Food safety officials are gearing up for E. coli season, the period each year when the potentially deadly bug starts to show up more often in ground beef.
Running from April through September is what scientists call "high-prevalence season" for E. coli 0157, a toxin-producing bacteria that can cause kidney failure and death. The Centers for Disease Control and Prevention estimate that as many as 70,000 people may be stricken by E. coli every year.
"We're really two weeks away from that seasonal event in which we likely are going to begin finding a greater number of positives," said Daniel Engeljohn, a food technologist and deputy assistant administrator at the U.S. Department of Agriculture's Food Safety and Inspection Service.
Scientists still do not fully understand the phenomenon but suspect it is related to the warmer weather.
"[It] may be an indication that the production practices in place may have been designed to control a level of contamination throughout the winter months. But as we go into the warmer months, the level of contamination tends to increase, that gets through the system," Engeljohn said.
The USDA, he said, expects producers to "increase and intensify their controls during this season."
In the run-up to E. coli season, the USDA this week took a step toward improving the government's testing of ground beef to help prevent another deadly outbreak.
Its Food Safety and Inspection Service announced that government inspectors at ground beef processors would be testing more samples, more often to look for the bug.
Inspectors will now take beef samples up to four times a month -- 48 times a year -- at plants that produce more than 250,000 pounds a day and less frequently at smaller plants. Last year, they collected only 24 samples from each producer.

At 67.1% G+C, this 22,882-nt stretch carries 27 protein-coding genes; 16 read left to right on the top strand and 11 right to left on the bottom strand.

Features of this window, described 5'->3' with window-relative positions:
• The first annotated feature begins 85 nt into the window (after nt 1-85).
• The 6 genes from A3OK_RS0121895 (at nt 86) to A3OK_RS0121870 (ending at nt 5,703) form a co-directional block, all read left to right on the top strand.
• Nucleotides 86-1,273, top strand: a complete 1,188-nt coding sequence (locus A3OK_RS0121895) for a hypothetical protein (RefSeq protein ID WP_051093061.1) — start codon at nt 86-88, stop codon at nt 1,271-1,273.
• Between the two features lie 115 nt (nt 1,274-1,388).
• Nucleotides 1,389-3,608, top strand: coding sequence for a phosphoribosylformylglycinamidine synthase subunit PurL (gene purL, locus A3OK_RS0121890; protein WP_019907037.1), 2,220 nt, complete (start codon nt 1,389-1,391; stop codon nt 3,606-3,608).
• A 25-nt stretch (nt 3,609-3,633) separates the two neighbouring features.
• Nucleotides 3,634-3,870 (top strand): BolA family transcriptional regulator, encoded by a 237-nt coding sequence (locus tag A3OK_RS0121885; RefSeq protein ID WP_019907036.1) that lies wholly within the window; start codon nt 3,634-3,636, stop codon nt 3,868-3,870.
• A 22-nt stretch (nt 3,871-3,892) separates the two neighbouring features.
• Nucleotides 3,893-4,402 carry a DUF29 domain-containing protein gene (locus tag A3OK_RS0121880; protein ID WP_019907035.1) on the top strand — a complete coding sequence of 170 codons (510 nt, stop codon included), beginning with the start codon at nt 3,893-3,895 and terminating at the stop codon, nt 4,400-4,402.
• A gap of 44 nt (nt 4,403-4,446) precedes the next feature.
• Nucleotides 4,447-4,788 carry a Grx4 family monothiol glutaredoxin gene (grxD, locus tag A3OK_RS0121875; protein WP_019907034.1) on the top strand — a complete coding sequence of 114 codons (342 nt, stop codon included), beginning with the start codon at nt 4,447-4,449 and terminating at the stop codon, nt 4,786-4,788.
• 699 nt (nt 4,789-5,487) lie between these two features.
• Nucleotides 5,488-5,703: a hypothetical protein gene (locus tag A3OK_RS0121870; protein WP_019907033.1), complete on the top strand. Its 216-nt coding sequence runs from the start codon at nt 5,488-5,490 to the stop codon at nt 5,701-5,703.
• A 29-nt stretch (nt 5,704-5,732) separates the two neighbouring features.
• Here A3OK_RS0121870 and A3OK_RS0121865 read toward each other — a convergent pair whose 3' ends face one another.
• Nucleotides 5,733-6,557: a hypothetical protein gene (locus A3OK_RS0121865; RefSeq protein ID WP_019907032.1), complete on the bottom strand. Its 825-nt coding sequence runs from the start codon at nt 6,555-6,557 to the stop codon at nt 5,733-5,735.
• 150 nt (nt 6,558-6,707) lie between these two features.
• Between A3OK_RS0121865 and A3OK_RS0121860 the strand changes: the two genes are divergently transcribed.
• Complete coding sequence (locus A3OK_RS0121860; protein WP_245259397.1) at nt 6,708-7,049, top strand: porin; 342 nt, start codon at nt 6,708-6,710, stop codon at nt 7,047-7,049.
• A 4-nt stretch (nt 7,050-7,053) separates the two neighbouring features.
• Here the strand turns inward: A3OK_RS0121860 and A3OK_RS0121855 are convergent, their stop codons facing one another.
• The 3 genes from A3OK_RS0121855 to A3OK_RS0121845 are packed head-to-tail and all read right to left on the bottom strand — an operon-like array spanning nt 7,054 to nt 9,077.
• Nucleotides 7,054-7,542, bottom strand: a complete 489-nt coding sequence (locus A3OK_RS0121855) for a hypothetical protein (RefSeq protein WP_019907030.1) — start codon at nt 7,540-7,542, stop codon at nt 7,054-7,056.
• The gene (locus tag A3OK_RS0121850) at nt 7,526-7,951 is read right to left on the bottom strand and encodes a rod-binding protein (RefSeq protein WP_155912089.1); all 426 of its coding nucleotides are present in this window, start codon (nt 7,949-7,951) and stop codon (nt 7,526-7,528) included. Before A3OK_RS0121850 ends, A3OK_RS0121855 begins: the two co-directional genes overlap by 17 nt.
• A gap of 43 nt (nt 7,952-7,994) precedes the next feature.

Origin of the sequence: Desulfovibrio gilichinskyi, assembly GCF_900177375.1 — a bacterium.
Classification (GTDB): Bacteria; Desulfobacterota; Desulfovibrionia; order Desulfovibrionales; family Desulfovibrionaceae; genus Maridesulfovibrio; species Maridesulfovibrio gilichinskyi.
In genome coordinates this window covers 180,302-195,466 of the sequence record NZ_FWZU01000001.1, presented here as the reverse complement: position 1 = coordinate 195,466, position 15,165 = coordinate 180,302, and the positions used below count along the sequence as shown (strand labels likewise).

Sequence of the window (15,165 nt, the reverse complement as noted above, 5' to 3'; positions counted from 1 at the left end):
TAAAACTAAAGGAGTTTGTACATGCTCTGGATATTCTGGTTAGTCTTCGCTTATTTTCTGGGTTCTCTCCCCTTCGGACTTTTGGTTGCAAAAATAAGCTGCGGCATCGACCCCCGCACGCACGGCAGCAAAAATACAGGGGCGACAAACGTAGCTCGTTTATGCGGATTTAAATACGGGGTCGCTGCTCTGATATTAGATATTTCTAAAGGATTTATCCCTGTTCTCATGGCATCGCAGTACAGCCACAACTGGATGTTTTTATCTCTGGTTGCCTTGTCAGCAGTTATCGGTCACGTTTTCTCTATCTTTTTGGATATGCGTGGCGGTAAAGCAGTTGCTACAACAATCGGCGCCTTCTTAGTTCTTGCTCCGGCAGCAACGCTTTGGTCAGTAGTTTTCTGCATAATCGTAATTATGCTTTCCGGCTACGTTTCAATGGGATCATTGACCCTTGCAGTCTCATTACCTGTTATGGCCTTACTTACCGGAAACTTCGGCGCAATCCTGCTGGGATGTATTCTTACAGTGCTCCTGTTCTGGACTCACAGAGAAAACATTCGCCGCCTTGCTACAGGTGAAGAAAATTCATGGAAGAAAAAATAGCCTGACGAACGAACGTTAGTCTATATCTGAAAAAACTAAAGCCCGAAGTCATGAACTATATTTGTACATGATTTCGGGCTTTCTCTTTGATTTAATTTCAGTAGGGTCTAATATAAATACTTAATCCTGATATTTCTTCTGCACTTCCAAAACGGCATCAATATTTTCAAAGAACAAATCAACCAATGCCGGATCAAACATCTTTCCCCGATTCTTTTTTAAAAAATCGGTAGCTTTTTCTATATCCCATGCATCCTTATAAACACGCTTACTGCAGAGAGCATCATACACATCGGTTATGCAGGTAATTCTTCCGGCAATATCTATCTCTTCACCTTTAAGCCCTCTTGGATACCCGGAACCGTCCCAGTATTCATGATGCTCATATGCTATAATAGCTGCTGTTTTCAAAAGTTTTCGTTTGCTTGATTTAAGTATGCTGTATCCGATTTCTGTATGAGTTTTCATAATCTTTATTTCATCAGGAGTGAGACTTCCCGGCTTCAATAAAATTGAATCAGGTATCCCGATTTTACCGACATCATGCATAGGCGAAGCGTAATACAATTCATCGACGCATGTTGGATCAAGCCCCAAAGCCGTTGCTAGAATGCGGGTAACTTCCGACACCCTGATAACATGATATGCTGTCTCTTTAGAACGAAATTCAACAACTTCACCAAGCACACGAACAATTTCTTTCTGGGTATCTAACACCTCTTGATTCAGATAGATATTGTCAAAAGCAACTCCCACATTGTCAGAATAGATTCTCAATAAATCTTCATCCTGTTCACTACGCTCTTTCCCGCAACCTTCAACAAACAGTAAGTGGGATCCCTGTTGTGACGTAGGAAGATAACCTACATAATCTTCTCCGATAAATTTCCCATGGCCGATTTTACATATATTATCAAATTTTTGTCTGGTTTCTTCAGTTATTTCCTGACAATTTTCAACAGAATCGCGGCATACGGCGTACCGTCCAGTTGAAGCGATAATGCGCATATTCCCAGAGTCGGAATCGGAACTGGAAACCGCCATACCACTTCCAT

"FSIS [the Food Safety and Inspection Service] is increasing sampling at high-volume ground beef establishments because these establishments produce product that is most widely consumed," the agency's announcement read. "The increase in sampling will allow the agency to estimate the amount of uncontaminated raw ground beef with a higher degree of certainty."
The move is the latest in a series of changes implemented since 2007, when 40 people were sickened and 22 million pounds of Topps brand frozen ground beef patties were recalled because of E. coli. Before that, the agency focused as much attention on small producers as it did on the large -- despite the fact that larger producers pose a wider risk to the population. Since then, the USDA has shifted to a risk-based approach that focuses more resources on large plants.
Nancy Donley, whose son Alex died in 1993 at the age of 6 after eating a tainted hamburger, applauded the move as a "positive step in working towards a more scientific approach to ensuring a safer food safety supply."
After the death of her son, Donley founded the group Safe Tables Our Priority and was instrumental in pushing the USDA to improve what had been low-tech and low-frequency standards for E. coli testing. In 1994, inspectors tested only 5,000 samples. This year, they'll test 12,000.
But in an industry that processes millions of pounds of beef each day, some outside groups that watch the government's food safety efforts say that still falls short.